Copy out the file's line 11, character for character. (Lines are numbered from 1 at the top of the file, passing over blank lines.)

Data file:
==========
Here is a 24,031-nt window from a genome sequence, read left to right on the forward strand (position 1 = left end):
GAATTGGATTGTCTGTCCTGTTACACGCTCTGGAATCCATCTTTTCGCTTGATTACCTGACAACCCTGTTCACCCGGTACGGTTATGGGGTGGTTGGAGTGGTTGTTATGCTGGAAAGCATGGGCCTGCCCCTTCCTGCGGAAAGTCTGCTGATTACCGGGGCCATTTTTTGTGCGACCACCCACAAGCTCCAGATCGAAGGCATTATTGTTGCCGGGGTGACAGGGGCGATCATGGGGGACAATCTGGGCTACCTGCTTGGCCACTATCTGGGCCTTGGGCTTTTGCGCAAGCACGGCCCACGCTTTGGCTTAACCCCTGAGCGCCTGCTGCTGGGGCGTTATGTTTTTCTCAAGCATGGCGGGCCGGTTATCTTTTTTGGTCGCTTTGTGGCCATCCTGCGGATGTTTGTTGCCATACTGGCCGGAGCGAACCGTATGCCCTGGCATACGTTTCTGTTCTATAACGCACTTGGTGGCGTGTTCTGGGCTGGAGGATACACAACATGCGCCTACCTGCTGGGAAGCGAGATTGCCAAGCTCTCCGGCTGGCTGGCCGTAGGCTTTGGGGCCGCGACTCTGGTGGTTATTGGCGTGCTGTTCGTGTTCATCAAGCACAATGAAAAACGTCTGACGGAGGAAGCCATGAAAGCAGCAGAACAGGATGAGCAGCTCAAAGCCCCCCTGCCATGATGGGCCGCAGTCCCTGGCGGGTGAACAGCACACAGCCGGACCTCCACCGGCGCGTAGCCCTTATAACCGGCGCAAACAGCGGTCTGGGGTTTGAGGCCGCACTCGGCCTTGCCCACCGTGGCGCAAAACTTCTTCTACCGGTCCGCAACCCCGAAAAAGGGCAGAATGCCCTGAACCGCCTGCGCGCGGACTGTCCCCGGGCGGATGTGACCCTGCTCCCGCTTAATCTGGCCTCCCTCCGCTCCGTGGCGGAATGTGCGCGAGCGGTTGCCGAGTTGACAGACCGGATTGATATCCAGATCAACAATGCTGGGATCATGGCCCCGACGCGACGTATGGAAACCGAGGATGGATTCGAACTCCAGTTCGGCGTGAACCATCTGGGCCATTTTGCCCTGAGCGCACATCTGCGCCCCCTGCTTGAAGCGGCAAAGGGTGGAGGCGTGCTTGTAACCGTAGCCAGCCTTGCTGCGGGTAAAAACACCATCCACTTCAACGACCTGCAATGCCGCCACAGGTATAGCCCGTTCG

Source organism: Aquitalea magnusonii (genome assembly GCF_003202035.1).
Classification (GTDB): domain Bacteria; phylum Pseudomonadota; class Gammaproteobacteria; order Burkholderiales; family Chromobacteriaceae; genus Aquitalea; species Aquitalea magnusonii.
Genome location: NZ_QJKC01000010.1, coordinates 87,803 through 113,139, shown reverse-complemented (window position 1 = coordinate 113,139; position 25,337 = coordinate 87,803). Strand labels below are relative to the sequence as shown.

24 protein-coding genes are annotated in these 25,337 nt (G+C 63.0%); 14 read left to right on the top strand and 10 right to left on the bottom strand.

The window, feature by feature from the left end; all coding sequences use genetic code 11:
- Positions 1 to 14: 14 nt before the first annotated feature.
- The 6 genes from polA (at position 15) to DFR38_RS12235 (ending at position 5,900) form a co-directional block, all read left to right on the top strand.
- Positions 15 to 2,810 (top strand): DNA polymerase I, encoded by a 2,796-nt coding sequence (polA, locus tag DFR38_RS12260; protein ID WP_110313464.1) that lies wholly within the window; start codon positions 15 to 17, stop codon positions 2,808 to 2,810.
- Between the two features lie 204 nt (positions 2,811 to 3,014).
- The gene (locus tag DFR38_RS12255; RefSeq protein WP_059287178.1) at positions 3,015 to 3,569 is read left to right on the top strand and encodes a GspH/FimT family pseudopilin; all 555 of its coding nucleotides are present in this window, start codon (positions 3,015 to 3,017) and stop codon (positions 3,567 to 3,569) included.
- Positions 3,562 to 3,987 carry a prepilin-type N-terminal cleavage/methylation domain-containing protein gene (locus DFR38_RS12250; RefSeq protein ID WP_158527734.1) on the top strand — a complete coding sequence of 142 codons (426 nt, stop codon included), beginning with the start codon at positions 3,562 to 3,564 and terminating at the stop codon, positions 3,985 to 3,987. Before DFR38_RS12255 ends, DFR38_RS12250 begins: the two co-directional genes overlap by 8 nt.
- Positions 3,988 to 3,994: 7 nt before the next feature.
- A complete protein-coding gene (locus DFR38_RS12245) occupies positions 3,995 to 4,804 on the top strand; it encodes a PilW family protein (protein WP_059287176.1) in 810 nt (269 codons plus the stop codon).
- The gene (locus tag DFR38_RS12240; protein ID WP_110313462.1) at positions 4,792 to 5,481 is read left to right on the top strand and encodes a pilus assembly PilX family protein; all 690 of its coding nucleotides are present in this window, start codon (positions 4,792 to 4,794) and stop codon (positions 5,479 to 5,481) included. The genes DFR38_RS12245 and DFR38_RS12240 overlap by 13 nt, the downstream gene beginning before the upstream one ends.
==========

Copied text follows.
- Between the two features lie 204 nt (positions 2,811 to 3,014).